Security and risk management leaders need to move beyond the zero trust hype and implement two key projects to reduce risk
We are operating in the most complex cybersecurity landscape that we’ve ever seen. While our current ability to detect and respond to attacks has matured incredibly quickly in recent years, ‘bad actors’ haven’t been standing still. A pandemic-focused year made the events of 2020/21 unprecedented in numerous ways, and the cyber attacks were no different.
As the world transitioned to virtual everything – work, school, meetings and family gatherings – attackers took notice. Attackers embraced new techniques and a hurried switch to remote access increased cyber threats across the board.
Large-scale attacks, alongside ransomware attacks on critical infrastructure indicate that attackers have become increasingly sophisticated and coordinated. It is abundantly clear that the work of IT teams are critical.
Garmin – the navtech supplier suffered a cyber attack that encrypted some of its systems and forced services offline. Though Garmin first reported it as an outage, the company revealed that it was the victim of a cyberattack which resulted in the disruption of “website functions, customer support, customer-facing applications, and company communications.” The press release also stated there was no indication that any customer data was accessed, lost or stolen. Speculation rose that the incident was a ransomware attack, although Garmin never confirmed. In addition, several media outlets reported that they gave in to the attackers’ demands, and a ransom had been paid. Some news outlets reported it as high as $10 million.
Historically, security models depended on a “castle and moat” type of architecture, with the enterprise network and data centre on the inside, and firewalls guarding the perimeter. Anything located on the outside was considered untrusted. Anything on the inside was considered trusted.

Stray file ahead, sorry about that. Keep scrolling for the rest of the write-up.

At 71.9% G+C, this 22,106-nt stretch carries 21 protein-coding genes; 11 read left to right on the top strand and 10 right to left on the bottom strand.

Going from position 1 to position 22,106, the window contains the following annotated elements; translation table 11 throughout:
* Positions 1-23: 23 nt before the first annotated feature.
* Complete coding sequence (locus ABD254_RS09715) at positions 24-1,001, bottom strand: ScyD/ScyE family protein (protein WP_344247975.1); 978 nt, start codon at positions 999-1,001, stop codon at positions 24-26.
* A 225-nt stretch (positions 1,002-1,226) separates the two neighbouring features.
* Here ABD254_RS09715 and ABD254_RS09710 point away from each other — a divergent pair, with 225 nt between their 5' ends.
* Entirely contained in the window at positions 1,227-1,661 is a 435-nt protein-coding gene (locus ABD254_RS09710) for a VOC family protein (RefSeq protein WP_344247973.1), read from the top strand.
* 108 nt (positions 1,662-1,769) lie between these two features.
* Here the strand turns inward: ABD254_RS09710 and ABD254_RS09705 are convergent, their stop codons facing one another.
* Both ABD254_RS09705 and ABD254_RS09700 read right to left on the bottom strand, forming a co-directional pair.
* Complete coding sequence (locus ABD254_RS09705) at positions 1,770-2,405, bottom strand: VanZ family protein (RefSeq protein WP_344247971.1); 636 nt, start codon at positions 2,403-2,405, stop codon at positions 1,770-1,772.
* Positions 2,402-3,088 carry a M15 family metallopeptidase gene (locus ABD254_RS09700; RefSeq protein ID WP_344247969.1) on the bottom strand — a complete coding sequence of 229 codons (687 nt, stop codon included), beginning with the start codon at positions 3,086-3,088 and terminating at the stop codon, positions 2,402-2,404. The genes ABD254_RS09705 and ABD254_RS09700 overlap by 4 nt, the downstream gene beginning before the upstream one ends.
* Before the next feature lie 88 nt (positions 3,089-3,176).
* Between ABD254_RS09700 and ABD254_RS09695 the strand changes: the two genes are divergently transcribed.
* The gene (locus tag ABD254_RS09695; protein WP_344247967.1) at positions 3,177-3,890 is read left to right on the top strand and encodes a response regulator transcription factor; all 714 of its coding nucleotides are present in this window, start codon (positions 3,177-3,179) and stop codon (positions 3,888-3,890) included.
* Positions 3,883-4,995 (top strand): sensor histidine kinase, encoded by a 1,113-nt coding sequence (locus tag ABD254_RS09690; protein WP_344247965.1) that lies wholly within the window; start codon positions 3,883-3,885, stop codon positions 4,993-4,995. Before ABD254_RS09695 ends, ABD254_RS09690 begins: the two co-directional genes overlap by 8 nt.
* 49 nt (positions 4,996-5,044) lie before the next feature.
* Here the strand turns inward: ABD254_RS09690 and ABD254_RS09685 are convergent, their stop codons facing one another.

However, trust based on physical location breaks down when users are mobile and when external partners require access. It creates excessive implicit trust – trust that attackers abuse.
Enter zero trust
Instead of assuming everything behind the corporate firewall is safe, the Zero Trust model assumes breach and verifies each request as though it originates from an open network. Regardless of where the request originates or what resource it accesses, Zero Trust teaches us to “never trust, always verify.” Every access request is fully authenticated, authorised, and encrypted before granting access. Microsegmentation and least privileged access principles are applied to minimise lateral movement. Rich intelligence and analytics are utilised to detect and respond to anomalies in real time.
The term “zero trust” is widely abused in security product marketing. However, it is useful as a shorthand way of describing an approach where implicit trust is removed from all computing infrastructure. Instead, trust levels are explicitly and continuously calculated and adapted to allow just-in-time, just-enough access to enterprise resources.